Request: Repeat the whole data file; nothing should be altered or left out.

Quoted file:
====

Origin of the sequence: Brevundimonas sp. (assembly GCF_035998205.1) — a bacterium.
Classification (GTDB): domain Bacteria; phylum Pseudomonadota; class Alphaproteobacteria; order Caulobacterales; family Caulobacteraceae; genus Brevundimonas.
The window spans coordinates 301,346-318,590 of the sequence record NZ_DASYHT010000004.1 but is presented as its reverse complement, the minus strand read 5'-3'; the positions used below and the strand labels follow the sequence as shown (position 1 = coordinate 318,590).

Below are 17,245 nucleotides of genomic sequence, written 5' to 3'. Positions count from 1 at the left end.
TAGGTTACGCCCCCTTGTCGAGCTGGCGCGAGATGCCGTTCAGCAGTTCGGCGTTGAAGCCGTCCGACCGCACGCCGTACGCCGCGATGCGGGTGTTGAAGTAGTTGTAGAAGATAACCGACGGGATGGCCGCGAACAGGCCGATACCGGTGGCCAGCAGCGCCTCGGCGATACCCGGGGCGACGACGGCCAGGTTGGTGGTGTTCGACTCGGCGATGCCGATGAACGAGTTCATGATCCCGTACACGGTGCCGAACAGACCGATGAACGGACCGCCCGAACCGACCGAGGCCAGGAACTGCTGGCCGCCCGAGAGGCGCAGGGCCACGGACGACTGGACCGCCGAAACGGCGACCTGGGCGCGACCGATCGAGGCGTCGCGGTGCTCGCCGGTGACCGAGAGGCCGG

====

Origin of the sequence: Brevundimonas sp. (assembly GCF_035998205.1) — a bacterium.
Classification (GTDB): domain Bacteria; phylum Pseudomonadota; class Alphaproteobacteria; order Caulobacterales; family Caulobacteraceae; genus Brevundimonas.
The window spans coordinates 301,346-318,590 of the sequence record NZ_DASYHT010000004.1 but is presented as its reverse complement, the minus strand read 5'-3'; the positions used below and the strand labels follow the sequence as shown (position 1 = coordinate 318,590).

Below are 17,245 nucleotides of genomic sequence, written 5' to 3'. Positions count from 1 at the left end.
TAGGTTACGCCCCCTTGTCGAGCTGGCGCGAGATGCCGTTCAGCAGTTCGGCGTTGAAGCCGTCCGACCGCACGCCGTACGCCGCGATGCGGGTGTTGAAGTAGTTGTAGAAGATAACCGACGGGATGGCCGCGAACAGGCCGATACCGGTGGCCAGCAGCGCCTCGGCGATACCCGGGGCGACGACGGCCAGGTTGGTGGTGTTCGACTCGGCGATGCCGATGAACGAGTTCATGATCCCGTACACGGTGCCGAACAGACCGATGAACGGACCGCCCGAACCGACCGAGGCCAGGAACTGCTGGCCGCCCGAGAGGCGCAGGGCCACGGACGACTGGACCGCCGAAACGGCGACCTGGGCGCGACCGATCGAGGCGTCGCGGTGCTCGCCGGTGACCGAGAGGCCGG